As this was happening, the amazing research nurse at Moffitt managed to get all my tests scheduled in order to get me hopefully cleared to start the trial as soon as possible.  On day 29 I was at Moffitt a third time getting my final tests, and then I waited in a nearby hotel for the call that GlaxoSmithKline had accepted me into the study.  There were some sticky points and they did not like the tumor in my eye, we all worried that might make me ineligible for the trial.  However, the next day, February 29th, I got the call and headed over for my meds, taking the first dose at 2:30pm.  Unfortunately, I had a very important business meeting the next two days that I had been planning for over a year that involved flying to the Caribbean overnight and I had to cowboy up for that.  But I didn't get much worse.  By day 4 on the drugs my most obvious tumors had either shrunk or disappeared, especially the cranium lesion which was completely gone.  Ann and I managed to take a weekend to ourselves, although I do not think I was much fun to be with.  The headaches subsided, the pain slowly faded and by day 5 I was off the painkillers and anti-nauseau drugs.  By day 7, my first check-up at Moffitt, I was a new man and I didn't feel cancer sick any more .  By the 10th day I was able to go to Disney with the family and walk through the parks with the kids without wincing.  By day 12 I was back on my bike, and on day 13 I hit the gym again.  Hey, cancer!  Say hello to my little friends BRAF and MEK.  I think this has been a neutron bomb up cancer's ass and an amazing, beautiful thing to watch.  There have been some side-effects, fevers followed by major malaise (a term I used to joke about but no more), but nothing too bad.
     So I should be overjoyed, dancing in the streets and shouting at the moon but it's hard to ignore the dark lining in this cloud.  The anticipated developed resistance to the BRAF drug experienced by others is a definite possibility and can hit me tomorrow or next week and most likely within a year.  No one knows yet if the combination of BRAF and MEK somehow overcomes this resistance.  Medically speaking, there is no reason to expect it to do so but there is also no known medical reason that the combination works so well over the BRAF alone - as I myself have experienced.  We are in uncharted waters, hoping for the best and keeping an eye out for monsters.  Dr. Weber is presenting the results of this study at ASCO this fall, perhaps they will know more then.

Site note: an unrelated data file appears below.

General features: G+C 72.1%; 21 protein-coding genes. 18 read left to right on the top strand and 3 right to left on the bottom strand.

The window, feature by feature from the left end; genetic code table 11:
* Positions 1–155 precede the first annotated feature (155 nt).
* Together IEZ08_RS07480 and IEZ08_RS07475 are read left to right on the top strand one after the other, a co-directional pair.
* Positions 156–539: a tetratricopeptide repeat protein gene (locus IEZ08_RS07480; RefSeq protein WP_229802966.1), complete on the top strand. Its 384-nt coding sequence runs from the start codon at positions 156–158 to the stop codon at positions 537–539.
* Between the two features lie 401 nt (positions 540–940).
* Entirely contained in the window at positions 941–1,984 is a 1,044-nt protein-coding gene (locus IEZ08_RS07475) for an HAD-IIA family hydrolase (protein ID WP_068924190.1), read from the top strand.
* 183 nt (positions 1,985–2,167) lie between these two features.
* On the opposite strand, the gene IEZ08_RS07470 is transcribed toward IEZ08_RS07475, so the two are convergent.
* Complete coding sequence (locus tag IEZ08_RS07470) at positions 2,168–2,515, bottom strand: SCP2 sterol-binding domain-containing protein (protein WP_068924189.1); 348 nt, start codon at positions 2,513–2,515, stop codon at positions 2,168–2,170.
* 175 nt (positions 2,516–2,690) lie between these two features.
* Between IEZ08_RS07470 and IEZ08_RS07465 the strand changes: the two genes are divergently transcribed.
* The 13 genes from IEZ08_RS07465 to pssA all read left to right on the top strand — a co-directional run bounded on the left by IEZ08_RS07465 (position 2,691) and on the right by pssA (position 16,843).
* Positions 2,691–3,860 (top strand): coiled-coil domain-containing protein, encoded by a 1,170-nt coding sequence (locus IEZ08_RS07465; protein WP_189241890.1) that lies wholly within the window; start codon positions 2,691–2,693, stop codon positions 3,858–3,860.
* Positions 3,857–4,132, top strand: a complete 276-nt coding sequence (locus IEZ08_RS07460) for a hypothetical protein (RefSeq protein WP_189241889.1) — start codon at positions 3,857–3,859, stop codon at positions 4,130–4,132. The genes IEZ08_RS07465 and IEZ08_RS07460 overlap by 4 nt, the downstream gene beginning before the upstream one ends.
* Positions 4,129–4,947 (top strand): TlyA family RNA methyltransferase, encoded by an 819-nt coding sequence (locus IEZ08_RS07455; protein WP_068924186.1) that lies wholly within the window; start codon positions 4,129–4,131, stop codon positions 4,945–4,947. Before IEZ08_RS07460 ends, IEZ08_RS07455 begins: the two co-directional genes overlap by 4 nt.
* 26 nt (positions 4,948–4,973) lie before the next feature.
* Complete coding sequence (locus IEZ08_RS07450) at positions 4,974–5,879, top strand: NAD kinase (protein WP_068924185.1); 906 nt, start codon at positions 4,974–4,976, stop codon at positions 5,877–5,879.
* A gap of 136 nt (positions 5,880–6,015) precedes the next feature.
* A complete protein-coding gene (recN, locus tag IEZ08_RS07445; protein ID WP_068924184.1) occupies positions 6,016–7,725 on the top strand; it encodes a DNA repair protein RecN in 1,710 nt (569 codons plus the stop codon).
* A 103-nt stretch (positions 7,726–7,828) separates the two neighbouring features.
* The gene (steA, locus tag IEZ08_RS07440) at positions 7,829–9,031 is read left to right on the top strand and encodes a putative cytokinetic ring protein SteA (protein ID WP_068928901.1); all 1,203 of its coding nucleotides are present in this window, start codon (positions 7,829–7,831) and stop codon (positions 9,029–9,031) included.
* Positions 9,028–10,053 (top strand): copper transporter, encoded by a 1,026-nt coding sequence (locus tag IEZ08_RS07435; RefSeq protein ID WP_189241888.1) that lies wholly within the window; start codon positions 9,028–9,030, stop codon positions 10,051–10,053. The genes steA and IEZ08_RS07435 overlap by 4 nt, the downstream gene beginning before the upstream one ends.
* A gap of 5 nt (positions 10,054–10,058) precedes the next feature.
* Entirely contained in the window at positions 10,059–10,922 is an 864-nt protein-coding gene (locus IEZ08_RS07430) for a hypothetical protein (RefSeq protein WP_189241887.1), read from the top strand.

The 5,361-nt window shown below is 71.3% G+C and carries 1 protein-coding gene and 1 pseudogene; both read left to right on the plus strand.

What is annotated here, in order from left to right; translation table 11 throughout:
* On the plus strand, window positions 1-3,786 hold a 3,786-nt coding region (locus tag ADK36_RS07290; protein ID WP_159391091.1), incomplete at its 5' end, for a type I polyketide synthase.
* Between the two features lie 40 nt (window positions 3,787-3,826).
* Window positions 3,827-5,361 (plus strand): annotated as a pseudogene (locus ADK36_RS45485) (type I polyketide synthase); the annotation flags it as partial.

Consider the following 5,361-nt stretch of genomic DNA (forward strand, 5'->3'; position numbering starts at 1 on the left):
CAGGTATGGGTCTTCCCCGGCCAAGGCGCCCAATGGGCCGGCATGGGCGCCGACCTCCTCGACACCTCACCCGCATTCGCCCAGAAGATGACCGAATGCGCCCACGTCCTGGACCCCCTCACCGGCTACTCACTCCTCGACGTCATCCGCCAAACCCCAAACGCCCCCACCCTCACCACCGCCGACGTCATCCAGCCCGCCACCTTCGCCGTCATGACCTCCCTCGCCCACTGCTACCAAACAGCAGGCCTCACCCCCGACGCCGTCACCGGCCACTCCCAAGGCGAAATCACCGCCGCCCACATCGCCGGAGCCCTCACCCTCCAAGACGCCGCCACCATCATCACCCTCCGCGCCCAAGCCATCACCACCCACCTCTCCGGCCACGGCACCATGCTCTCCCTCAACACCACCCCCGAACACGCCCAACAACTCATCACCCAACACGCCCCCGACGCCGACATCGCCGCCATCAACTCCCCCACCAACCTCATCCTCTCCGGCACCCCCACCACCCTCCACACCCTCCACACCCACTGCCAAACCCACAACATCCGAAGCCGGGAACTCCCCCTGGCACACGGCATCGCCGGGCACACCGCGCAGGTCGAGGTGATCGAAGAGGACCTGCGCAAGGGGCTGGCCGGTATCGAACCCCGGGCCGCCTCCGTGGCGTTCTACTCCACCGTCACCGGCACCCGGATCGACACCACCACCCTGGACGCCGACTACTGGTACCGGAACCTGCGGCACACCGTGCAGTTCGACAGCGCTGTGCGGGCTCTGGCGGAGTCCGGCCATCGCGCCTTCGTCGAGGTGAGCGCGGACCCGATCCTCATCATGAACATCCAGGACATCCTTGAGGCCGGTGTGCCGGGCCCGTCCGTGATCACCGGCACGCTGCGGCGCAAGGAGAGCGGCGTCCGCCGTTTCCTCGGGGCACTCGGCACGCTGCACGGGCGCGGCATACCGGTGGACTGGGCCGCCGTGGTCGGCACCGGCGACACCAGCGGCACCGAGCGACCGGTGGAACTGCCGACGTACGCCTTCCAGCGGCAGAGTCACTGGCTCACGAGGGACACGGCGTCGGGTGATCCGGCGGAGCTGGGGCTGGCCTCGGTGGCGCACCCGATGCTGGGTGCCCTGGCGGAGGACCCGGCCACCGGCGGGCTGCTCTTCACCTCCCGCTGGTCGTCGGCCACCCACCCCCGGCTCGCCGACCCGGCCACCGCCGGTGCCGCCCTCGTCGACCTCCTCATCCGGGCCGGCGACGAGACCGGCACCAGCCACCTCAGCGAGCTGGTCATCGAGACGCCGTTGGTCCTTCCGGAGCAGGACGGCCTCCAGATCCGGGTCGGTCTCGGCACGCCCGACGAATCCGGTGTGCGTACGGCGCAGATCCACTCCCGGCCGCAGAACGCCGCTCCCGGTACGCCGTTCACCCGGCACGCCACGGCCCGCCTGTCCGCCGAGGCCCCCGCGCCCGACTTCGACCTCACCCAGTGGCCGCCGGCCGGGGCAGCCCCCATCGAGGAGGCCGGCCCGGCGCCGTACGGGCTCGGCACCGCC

But for now we're victorious, although bloodied, after the challenges of the past month.  Cancer broke through my defenses, breached the wall and made it into the keep.  I fought back and won back my body, that's all that matters.  Live to fight another day, that's all I ask.  But it left an impression and I can still see cancer's tracks in my home.  I have now seen cancer up close, felt its breath in my face, its hands around my neck.  While I can not deny the fear I felt in the encounter, I also feel a stronger resolve.  I feel the adrenaline after getting hit in the face the first time in a fight, the laser sharp focus of survival and the taste of my own blood in my mouth.  I've beaten it down and I can do it again.  For now I'll rebuild my strength, reinforce the fortress and really, really enjoy each and every day.  And we'll keep hoping that the boys and girls in the lab develop some new weapons for me in the next year.  That's no pipe dream, there have been more melanoma developments in the past two years than the past twenty.  Until then - we hold.